By Mary Ann Bourbeau
LONG BRANCH – When Gino DiIorio was growing up, his father, who worked as an auto body repairman, had a 1966 Jaguar sedan in the garage that he was forever working on.
“We used to joke about that thing, like it was a member of our family,” DiIorio said. “It was in the garage for 35 years. Whenever my father had a heart attack, he would say, ‘I can’t die. I’ve got to finish the Jaguar.’”
DiIorio, a professor of theater at Clark University in Worcester, Mass., has had several of his original works produced at NJ Repertory Company in Long Branch, including “Release Point,” “Apostasy” and “Dead Ringer.”
His latest, “The Jag,” runs from Jan. 12 to Feb. 12. The story is about – you guessed it – a family with an old Jaguar in the garage that is in desperate need of repair.
“The play is about how an object can become a member of the family,” DiIorio said. “Sometimes we have to let it go, like a family member.”
DiIorio received an arts grant that allowed him to purchase an old Jaguar, which had to be dismantled in order to get it into the theater, then reassembled on the stage.
“I always knew when I did this show that I would put a car in the theater, but I didn’t believe it until I saw it,” he said. “I could have done the play without it, but not as well.”
In the show, the Jaguar is the prized possession of 70-year-old “Chick” Chicarella. When his son, “Bone,” suggests that they finish the car and sell it off, old family wounds and failures rise to the surface. Unable to complete the task by themselves, they hire Carla, who is an expert in Jaguars, but woefully lacking in social skills. Together, the three learn some hard lessons about repairing cars and smoothing out life’s jagged edges.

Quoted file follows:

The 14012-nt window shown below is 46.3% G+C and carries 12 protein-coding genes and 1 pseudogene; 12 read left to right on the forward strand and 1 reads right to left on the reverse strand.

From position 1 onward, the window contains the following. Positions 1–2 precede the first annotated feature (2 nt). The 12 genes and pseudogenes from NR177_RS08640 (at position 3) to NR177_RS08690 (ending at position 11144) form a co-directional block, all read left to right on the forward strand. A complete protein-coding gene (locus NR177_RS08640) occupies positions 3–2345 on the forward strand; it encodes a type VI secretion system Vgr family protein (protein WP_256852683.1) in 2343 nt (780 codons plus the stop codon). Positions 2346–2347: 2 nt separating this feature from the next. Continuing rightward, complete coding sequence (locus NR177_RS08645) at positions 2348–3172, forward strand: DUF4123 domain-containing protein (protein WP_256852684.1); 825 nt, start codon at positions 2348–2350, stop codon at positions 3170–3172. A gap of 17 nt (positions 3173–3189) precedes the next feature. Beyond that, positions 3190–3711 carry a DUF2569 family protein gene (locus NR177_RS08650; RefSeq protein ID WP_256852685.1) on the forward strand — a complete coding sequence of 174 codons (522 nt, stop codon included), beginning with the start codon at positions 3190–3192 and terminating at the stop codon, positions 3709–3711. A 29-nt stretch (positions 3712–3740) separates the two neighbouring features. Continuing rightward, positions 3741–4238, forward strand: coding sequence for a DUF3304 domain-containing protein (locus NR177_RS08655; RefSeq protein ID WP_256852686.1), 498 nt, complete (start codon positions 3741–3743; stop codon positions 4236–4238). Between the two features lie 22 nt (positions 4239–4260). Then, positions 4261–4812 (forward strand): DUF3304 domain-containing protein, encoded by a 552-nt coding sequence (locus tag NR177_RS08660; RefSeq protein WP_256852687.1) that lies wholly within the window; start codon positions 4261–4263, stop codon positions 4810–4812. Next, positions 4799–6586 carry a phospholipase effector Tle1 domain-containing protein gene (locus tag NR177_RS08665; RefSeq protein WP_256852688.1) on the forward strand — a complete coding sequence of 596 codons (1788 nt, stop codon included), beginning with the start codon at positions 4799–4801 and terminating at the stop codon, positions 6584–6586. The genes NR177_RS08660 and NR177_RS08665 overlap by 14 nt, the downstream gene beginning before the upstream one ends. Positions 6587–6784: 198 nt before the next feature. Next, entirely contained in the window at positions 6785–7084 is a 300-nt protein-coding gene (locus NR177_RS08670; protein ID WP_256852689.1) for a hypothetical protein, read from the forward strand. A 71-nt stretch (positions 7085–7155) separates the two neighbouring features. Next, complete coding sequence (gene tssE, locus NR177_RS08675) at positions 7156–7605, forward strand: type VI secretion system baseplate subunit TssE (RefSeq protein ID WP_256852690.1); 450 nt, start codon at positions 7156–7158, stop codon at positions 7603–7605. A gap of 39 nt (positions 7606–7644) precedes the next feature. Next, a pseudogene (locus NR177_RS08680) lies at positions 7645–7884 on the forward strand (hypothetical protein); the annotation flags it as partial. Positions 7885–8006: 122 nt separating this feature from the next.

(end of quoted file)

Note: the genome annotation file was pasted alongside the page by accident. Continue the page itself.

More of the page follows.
All three main actors are seasoned performers. Chick is played by Dan Grimaldi, who portrayed identical twin mobsters Patsy and Philly Parisi on HBO’s “The Sopranos.” His son Bone is Christopher Daftsios, who has an impressive body of work in regional theater, including NJ Rep. Estelle Bajou plays the role of Carla, a Jag expert with Asperger’s syndrome. Bajou appeared in the musical “Once” on Broadway.
“There’s a really good chemistry between the three actors,” said DiIorio.
As the curmudgeonly father, Grimaldi’s relationship with his stage son is often challenged. When Carla comes to help with the car, they are forced to understand someone else’s point of view, someone who sees life in a different way that they do.
“It’s a family drama but it’s unique,” said DiIorio. “The family is a little dysfunctional and eccentric. It’s very funny. It has a lot of laughs. And who knows, you might even see your own family up there.”
No matter what childhood memories might emerge from this play, DiIorio admits he does not own or have any intention of ever owning a Jaguar.
“When my father finally sold his after 35 years, it still needed work,” he said. “They’re very touchy cars. Some don’t run when it rains. The joke about Jaguars is that you need one to run and one to keep in the repair shop. I would love one but I don’t dare. I need a car to be reliable. I have model Jags instead.”
The Jag is directed by Brendan Burke, artistic director of Shadowlands Stages in Ellenville, New York. A Jan. 12 performance includes a pre-show lecture followed by the first sneak preview. On Jan. 13, a sneak preview will be followed by a wine and dessert meet and greet with the cast and creative team. Opening night tickets on Jan. 14 are $50 and include a reception. All others performances are $46.
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